Such undisputed ideas start from an open book, where the words, stories and images emerge from between the ubiquitous black covers. These images, phrases and motifs can then take on lives of their own, appearing far beyond the constraints of religious or scholarly communities. But let’s close the book and take a step back to look afresh at how, where and when the Bible still makes an appearance in public life – and more importantly, what that has to say about the ongoing arguments about literacy and prevalence of biblical allusion.
LikeKatie Edwards, who has identified biblical motifs in advertising, hip-hop and throughout popular culture, I am interested in the Bible beyond religious spaces – in my case in Leeds city centre. By considering the object itself, I was interested to know what it said about the presence of religion in public spaces – by asking what access we can have and what we can do with a Bible once we’ve got one.
The first and most obvious answer is that we can buy or borrow copies from retailers or the library. Yet despite the initial interaction being in public, it almost immediately becomes something private; we remove the books from their location and take them into our own private spaces. So that does not give us opportunity to engage with a Bible in a public space. Rather, I wanted to explore the permanent locations for Bibles, and there are three main sites: hotels, courts and museums. Each offers something valuable to the way in which we see religion in public life, and intersects with discussions about use of the biblical texts.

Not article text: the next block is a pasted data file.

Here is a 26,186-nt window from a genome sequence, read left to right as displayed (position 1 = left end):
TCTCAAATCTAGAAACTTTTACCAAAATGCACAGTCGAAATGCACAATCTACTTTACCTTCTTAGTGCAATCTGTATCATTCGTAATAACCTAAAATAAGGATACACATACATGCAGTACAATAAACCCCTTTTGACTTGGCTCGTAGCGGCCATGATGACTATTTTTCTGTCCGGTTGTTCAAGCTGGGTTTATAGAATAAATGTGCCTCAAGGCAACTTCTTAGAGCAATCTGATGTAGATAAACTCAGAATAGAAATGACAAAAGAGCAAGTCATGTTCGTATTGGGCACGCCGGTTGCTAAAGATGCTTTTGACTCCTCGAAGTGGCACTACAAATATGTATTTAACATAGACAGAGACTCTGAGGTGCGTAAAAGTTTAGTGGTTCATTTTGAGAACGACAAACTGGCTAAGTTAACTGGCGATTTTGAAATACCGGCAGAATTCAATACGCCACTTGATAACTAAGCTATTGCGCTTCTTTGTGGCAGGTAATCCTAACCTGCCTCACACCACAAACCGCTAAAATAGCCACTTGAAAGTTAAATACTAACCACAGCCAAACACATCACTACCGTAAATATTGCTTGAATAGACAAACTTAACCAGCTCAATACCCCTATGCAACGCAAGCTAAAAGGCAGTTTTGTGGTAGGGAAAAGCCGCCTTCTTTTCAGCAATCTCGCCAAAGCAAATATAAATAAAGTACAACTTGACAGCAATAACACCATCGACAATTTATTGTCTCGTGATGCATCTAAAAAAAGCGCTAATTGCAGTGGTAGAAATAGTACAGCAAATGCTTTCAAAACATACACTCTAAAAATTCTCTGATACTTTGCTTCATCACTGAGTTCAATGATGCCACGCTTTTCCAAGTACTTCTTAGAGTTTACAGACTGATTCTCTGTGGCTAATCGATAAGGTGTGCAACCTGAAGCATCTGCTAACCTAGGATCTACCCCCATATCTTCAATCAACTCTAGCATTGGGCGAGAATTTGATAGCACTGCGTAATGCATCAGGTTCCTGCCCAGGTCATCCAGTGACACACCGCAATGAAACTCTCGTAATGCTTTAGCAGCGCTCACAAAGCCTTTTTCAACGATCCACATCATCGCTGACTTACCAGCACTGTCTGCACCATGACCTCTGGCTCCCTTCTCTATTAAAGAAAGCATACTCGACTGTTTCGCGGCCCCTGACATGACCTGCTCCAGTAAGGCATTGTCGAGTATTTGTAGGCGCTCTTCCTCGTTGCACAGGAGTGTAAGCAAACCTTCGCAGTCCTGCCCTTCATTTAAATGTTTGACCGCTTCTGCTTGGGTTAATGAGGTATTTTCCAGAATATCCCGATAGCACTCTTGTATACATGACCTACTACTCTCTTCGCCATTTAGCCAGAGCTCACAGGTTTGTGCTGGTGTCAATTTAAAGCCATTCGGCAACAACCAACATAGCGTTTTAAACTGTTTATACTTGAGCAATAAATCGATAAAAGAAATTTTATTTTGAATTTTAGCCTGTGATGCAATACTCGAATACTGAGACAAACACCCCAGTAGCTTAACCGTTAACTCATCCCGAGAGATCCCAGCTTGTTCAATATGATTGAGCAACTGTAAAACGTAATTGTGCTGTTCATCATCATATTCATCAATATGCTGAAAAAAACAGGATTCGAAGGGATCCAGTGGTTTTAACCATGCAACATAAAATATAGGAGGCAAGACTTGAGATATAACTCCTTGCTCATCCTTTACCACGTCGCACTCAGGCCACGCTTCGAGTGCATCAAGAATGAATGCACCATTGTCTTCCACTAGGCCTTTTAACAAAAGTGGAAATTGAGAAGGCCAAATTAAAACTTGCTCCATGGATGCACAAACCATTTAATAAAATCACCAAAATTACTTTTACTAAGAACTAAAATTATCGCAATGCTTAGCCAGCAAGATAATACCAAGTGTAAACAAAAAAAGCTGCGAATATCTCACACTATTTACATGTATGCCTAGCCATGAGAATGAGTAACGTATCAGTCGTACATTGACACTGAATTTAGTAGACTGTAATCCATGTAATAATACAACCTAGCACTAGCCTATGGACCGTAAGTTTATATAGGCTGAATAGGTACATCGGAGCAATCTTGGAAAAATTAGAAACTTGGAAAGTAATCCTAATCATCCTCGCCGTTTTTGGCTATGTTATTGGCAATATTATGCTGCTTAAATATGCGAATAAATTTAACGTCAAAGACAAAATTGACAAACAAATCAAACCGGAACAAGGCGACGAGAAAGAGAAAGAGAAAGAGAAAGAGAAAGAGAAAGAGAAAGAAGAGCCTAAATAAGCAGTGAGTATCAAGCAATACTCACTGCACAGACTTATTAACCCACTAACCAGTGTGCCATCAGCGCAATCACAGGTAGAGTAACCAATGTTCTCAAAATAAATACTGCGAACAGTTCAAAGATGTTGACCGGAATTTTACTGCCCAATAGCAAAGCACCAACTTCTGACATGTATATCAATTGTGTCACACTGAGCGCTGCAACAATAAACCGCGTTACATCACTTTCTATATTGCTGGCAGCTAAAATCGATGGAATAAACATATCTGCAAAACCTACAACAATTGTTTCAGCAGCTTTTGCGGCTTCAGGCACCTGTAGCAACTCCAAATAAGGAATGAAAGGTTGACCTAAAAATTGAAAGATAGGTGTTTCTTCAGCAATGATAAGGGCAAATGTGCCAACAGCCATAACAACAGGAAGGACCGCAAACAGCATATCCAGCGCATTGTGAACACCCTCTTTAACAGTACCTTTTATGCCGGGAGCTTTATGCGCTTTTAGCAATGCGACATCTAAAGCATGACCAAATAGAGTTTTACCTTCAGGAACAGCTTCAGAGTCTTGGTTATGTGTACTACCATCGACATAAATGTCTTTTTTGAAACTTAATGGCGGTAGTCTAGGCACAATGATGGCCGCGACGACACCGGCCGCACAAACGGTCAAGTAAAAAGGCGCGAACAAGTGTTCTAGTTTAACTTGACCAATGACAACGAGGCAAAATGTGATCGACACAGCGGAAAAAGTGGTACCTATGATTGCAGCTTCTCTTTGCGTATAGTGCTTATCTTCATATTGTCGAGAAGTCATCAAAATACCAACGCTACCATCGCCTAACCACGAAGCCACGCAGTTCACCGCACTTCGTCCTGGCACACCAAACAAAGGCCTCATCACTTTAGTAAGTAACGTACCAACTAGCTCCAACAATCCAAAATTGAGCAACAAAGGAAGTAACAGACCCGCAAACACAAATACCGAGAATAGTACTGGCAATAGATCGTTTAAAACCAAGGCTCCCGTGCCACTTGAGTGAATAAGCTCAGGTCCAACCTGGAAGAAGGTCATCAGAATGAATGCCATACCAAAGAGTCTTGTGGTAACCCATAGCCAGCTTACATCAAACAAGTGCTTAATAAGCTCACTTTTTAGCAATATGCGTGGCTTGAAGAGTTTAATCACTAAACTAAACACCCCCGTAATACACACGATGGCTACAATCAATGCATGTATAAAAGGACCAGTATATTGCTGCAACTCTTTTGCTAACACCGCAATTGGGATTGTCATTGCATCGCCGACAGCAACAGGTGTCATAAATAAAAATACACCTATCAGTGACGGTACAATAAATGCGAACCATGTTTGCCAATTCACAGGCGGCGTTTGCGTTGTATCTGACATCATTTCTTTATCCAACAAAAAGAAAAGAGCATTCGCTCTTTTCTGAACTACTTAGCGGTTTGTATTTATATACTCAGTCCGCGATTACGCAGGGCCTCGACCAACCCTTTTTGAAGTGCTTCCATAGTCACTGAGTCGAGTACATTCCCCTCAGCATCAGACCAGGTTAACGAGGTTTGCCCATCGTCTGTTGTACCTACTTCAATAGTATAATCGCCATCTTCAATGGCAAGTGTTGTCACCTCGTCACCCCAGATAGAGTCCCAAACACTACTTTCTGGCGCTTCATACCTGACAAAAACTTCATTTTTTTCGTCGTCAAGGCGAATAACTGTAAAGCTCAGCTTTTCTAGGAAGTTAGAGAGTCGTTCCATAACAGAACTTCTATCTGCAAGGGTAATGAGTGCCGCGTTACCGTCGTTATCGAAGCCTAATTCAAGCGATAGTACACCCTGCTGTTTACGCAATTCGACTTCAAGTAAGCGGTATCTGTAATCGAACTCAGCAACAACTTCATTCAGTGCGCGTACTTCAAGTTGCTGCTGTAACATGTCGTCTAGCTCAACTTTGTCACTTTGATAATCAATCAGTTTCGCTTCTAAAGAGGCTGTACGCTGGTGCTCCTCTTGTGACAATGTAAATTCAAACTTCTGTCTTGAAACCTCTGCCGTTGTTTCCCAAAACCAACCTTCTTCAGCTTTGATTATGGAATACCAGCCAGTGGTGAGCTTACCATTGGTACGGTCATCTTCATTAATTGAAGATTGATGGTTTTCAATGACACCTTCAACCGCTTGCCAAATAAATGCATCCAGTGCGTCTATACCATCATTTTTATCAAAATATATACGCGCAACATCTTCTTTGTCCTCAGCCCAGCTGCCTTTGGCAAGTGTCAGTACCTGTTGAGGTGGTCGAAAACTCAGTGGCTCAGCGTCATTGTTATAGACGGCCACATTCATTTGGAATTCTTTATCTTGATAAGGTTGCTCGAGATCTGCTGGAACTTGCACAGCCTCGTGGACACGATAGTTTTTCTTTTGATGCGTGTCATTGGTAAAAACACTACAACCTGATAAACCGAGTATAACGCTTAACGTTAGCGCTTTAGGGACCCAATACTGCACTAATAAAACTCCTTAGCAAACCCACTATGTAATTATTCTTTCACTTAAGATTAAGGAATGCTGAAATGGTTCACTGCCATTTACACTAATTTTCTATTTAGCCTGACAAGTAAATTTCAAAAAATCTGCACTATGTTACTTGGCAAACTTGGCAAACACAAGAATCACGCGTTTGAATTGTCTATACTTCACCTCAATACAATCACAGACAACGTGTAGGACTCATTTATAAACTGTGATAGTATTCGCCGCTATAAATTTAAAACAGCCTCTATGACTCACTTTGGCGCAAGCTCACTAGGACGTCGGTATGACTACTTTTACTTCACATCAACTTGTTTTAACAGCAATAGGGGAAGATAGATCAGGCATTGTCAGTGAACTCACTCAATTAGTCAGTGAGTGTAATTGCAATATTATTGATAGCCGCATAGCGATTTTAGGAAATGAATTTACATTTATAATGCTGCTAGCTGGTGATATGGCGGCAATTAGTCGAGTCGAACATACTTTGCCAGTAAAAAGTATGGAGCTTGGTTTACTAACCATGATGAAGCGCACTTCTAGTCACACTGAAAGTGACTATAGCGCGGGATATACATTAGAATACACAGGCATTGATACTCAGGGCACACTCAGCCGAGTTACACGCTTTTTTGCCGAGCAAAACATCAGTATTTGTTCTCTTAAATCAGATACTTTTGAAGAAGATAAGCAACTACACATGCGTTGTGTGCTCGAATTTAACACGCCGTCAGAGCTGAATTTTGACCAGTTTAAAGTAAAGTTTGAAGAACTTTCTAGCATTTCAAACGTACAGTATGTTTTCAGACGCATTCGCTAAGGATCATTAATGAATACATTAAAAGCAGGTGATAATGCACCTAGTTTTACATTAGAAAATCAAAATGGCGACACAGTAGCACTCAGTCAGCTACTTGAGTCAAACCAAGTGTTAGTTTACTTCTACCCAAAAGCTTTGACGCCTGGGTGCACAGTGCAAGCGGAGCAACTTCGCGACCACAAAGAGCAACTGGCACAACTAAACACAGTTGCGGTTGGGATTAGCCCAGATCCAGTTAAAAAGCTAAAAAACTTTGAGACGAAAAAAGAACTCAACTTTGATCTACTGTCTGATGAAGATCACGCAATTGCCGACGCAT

The hotels hold by far the greatest numbers of Bibles of any business type in the city centre, more than retailers, libraries and other cultural venues. These books, acquired from either central stores or the Gideons charity are, in the main, kept because it is expected. By whom it is expected remained unclear, but most independent and chain hotels do continue to keep them either in rooms or at reception. Even the recent change by Travelodge to remove Bibles from bedrooms has not, according to the Huffington Post, led to their removal from hotels – just their relocation. Yet what is of interest to me is the way in which the use of a Bible in a hotel is accompanied by privacy. It might be temporary and contractually agreed ‘privacy’ but the expectation is that the Bible will be opened and used in private. This is so much the case that one hotel which did not keep Bibles justified their position by saying that they did not trust that the holy texts would be treated with appropriate respect. In this setting, the complexities between public and private come to the fore. In this setting you have neither fully public nor fully private access as each is, sometimes only implicitly controlled.